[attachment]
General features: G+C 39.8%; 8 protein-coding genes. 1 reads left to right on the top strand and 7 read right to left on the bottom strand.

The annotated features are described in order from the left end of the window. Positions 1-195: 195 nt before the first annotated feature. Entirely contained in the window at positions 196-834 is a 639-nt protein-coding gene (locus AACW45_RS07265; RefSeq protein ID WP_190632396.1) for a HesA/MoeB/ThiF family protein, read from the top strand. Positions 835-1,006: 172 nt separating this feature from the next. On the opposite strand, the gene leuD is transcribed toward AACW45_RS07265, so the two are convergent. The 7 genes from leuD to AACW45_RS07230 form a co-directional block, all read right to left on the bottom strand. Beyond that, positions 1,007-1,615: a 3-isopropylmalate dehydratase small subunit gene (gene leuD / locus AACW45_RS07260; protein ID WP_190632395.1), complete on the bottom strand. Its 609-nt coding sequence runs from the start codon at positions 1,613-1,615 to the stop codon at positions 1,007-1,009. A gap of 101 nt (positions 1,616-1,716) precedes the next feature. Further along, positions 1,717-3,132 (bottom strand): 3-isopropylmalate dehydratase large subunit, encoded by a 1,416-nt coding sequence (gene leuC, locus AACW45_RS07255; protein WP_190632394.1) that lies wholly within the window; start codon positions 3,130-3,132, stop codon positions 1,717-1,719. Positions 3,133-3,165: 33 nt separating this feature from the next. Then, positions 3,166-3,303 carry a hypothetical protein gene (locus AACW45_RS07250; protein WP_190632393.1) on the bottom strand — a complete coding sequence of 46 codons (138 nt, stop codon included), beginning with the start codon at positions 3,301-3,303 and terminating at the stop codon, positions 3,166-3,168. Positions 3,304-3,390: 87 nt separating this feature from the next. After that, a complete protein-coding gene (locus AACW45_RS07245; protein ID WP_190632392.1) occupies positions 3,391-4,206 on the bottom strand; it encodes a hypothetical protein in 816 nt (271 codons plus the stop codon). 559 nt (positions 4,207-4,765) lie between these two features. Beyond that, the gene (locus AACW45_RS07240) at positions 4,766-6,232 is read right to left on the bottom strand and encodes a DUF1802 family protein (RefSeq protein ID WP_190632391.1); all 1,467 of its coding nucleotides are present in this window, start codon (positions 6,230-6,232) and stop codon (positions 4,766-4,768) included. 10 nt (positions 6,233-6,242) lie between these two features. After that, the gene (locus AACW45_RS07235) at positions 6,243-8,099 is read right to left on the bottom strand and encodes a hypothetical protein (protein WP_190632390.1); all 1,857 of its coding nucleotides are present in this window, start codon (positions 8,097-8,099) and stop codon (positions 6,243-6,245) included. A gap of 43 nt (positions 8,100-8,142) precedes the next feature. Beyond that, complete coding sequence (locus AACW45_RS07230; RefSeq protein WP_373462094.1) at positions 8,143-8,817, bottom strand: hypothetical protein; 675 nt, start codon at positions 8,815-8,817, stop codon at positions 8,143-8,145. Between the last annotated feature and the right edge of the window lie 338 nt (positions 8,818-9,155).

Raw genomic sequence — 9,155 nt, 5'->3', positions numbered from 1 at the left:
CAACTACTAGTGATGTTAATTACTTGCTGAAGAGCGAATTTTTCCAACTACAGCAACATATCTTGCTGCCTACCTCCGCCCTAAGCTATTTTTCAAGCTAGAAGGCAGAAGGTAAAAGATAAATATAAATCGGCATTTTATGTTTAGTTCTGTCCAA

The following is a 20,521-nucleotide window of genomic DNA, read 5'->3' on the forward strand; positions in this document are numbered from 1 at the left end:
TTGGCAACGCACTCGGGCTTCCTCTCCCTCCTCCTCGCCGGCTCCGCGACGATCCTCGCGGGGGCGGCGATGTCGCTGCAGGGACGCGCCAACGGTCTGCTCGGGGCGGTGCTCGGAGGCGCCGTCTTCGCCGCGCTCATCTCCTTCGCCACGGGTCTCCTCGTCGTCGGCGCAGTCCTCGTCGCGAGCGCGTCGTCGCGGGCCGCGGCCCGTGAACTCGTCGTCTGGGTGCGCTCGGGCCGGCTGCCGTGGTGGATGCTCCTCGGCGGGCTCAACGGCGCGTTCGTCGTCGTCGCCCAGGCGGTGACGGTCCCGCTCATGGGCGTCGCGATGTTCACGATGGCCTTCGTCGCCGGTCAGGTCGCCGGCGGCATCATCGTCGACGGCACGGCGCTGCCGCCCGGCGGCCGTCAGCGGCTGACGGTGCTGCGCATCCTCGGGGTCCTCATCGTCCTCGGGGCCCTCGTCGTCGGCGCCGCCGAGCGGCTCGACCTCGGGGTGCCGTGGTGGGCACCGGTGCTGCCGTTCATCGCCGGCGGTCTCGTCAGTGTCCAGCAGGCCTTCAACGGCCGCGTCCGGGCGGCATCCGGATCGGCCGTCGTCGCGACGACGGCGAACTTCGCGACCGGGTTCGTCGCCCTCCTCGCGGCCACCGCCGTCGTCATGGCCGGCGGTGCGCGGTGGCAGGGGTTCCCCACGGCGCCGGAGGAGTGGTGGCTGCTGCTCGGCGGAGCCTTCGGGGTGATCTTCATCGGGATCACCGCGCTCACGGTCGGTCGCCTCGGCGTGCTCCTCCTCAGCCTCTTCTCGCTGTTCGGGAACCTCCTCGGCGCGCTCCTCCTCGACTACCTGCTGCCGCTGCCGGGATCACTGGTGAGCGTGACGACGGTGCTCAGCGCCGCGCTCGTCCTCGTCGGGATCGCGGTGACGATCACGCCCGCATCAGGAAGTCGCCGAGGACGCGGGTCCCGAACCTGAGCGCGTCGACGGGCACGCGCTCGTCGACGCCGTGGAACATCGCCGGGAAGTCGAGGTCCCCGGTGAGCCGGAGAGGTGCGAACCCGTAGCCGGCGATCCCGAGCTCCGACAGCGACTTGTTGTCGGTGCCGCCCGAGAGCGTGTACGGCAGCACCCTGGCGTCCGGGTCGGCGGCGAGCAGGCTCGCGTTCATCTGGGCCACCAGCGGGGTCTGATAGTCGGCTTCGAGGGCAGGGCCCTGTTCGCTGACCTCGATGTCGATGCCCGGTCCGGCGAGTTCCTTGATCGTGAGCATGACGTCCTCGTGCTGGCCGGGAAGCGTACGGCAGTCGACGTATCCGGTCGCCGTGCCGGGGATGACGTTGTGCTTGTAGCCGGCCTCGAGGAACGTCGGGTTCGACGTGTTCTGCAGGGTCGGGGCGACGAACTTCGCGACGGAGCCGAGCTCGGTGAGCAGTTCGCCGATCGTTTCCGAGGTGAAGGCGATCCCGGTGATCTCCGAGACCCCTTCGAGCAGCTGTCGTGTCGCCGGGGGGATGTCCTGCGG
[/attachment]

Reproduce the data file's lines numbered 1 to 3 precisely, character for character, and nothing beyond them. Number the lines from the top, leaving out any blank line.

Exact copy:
General features: G+C 39.8%; 8 protein-coding genes. 1 reads left to right on the top strand and 7 read right to left on the bottom strand.

The annotated features are described in order from the left end of the window. Positions 1-195: 195 nt before the first annotated feature. Entirely contained in the window at positions 196-834 is a 639-nt protein-coding gene (locus AACW45_RS07265; RefSeq protein ID WP_190632396.1) for a HesA/MoeB/ThiF family protein, read from the top strand. Positions 835-1,006: 172 nt separating this feature from the next. On the opposite strand, the gene leuD is transcribed toward AACW45_RS07265, so the two are convergent. The 7 genes from leuD to AACW45_RS07230 form a co-directional block, all read right to left on the bottom strand. Beyond that, positions 1,007-1,615: a 3-isopropylmalate dehydratase small subunit gene (gene leuD / locus AACW45_RS07260; protein ID WP_190632395.1), complete on the bottom strand. Its 609-nt coding sequence runs from the start codon at positions 1,613-1,615 to the stop codon at positions 1,007-1,009. A gap of 101 nt (positions 1,616-1,716) precedes the next feature. Further along, positions 1,717-3,132 (bottom strand): 3-isopropylmalate dehydratase large subunit, encoded by a 1,416-nt coding sequence (gene leuC, locus AACW45_RS07255; protein WP_190632394.1) that lies wholly within the window; start codon positions 3,130-3,132, stop codon positions 1,717-1,719. Positions 3,133-3,165: 33 nt separating this feature from the next. Then, positions 3,166-3,303 carry a hypothetical protein gene (locus AACW45_RS07250; protein WP_190632393.1) on the bottom strand — a complete coding sequence of 46 codons (138 nt, stop codon included), beginning with the start codon at positions 3,301-3,303 and terminating at the stop codon, positions 3,166-3,168. Positions 3,304-3,390: 87 nt separating this feature from the next. After that, a complete protein-coding gene (locus AACW45_RS07245; protein ID WP_190632392.1) occupies positions 3,391-4,206 on the bottom strand; it encodes a hypothetical protein in 816 nt (271 codons plus the stop codon). 559 nt (positions 4,207-4,765) lie between these two features. Beyond that, the gene (locus AACW45_RS07240) at positions 4,766-6,232 is read right to left on the bottom strand and encodes a DUF1802 family protein (RefSeq protein ID WP_190632391.1); all 1,467 of its coding nucleotides are present in this window, start codon (positions 6,230-6,232) and stop codon (positions 4,766-4,768) included. 10 nt (positions 6,233-6,242) lie between these two features. After that, the gene (locus AACW45_RS07235) at positions 6,243-8,099 is read right to left on the bottom strand and encodes a hypothetical protein (protein WP_190632390.1); all 1,857 of its coding nucleotides are present in this window, start codon (positions 8,097-8,099) and stop codon (positions 6,243-6,245) included. A gap of 43 nt (positions 8,100-8,142) precedes the next feature. Beyond that, complete coding sequence (locus AACW45_RS07230; RefSeq protein WP_373462094.1) at positions 8,143-8,817, bottom strand: hypothetical protein; 675 nt, start codon at positions 8,815-8,817, stop codon at positions 8,143-8,145. Between the last annotated feature and the right edge of the window lie 338 nt (positions 8,818-9,155).

Raw genomic sequence — 9,155 nt, 5'->3', positions numbered from 1 at the left: